Treating Flashes and Floaters

Image of blue sky with clouds and several floaters in the field of vision.

Vision occurs when light enters the eye through the cornea (a clear layer of tissue over the pupil and iris), passes through the vitreous (a gel-like substance that fills your eye), and focuses on the retina (the light-sensitive tissue at the back of the eye). These light signals are converted into electrical signals that are sent through the optic nerve to the brain. 

Flashes and floaters can disrupt vision and are often the result of age-related changes in the eye. They’re very common and, for many, are a natural part of aging. While occasional flashes and floaters don’t necessarily mean your eyes are no longer healthy, it’s important to maintain regular eye exams to ensure you aren’t experiencing other serious eye issues.

What causes flashes and floaters?


As we age, the vitreous gel inside the eye begins to shrink, forming microscopic clumps or strands of cells that cast shadows on the retina. These are your floaters. Fortunately, they tend to settle towards the bottom of the eye where you don’t notice them. 

Sometimes, however, this shrinking can cause tiny tears in the retina as it pulls away from the wall of the eye. If these tears bleed, even more floaters may appear. When you see flashes, it means the shrinking vitreous gel is rubbing or pulling at the retina, moving it slightly from its normal position. These flashes of light can appear intermittently for days, weeks, or even months as it heals.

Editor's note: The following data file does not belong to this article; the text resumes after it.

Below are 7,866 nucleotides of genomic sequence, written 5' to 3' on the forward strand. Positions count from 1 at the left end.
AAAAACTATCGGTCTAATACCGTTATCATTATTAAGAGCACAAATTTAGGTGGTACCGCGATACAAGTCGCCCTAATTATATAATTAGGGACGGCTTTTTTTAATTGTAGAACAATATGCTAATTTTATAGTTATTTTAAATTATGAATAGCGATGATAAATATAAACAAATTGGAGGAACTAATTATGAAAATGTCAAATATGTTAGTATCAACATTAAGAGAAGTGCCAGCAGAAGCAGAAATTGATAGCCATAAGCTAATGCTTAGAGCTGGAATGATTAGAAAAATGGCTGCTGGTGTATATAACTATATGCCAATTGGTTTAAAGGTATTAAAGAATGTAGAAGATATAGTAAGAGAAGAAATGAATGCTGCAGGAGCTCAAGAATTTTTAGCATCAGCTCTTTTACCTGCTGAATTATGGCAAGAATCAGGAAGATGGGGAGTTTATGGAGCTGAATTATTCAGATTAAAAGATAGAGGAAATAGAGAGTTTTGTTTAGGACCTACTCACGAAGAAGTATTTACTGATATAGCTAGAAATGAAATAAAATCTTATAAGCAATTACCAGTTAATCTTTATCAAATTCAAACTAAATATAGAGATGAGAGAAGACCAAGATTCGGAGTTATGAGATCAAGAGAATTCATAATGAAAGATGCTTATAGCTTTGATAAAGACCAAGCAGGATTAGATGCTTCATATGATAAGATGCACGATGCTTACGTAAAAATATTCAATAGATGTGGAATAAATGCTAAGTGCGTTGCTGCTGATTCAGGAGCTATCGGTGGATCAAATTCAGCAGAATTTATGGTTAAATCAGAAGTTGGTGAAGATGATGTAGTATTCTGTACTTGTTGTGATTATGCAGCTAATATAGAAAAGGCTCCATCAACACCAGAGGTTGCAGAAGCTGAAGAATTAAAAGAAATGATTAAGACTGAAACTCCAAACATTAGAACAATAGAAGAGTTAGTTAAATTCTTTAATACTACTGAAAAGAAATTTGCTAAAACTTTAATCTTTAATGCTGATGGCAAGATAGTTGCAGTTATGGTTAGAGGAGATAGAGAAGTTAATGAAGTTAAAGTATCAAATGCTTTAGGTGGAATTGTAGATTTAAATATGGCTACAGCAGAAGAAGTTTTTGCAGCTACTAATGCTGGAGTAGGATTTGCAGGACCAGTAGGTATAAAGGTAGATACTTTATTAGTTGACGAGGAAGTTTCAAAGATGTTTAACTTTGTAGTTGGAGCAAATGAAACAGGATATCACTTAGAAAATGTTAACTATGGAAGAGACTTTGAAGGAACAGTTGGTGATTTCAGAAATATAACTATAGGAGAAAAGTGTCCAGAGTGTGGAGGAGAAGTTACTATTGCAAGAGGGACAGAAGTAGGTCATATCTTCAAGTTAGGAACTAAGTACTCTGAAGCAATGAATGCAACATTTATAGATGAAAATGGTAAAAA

In addition to age, trauma to the eye, and migraine headaches, retinal detachment is a common cause of floaters and flashes. Retinal detachment is a serious condition that requires immediate medical attention. Warning signs of a possible retinal detachment include:

  • Flashing lights
  • Sudden appearance of new floaters
  • Shadows in your periphery (side) vision
  • Gray curtain moving across your field of vision

What do flashes and floaters look like?


Flashes typically look like:

  • A bright spot or streak of light
  • A jagged light that looks like lightning
  • Bursts of light that look like a camera flash or firework

Floaters typically look like:

  • Thread-like lines
  • Cobweb-like shapes
  • Small cloud-like shadows
  • Black or very dark dots or spots

When should I worry about flashes and floaters?


While the occasional eye floater or flash isn’t typically cause for concern, you should call your ophthalmologist right away if you start to notice a marked increase in these types of vision issues. Frequent flashes and floaters interrupting your field of vision could be a sign of a serious vision problem, like a detached or torn retina.

Treatment options for flashes and floaters


No treatment is recommended for occasional flashes and floaters. However, disruptive flashes and floaters are typically treated by taking care of the condition causing them (e.g., migraine headaches, retinal tears, or detachment). If you suffer from frequent migraines, your ophthalmologist will work with a neurologist, family physician, or internist.

Surgery is almost always used to repair a significant retinal tear, hole, or detachment, and several treatment options are available. Talk to your ophthalmologist to help you determine which procedure or combination of procedures is right for you.

The board-certified ophthalmologists and optometrists at Eye Specialists of Louisiana are skilled and experienced in diagnosing and treating conditions related to flashes and floaters. It’s time to see clearly again—Call 255-768-7777 to schedule an appointment.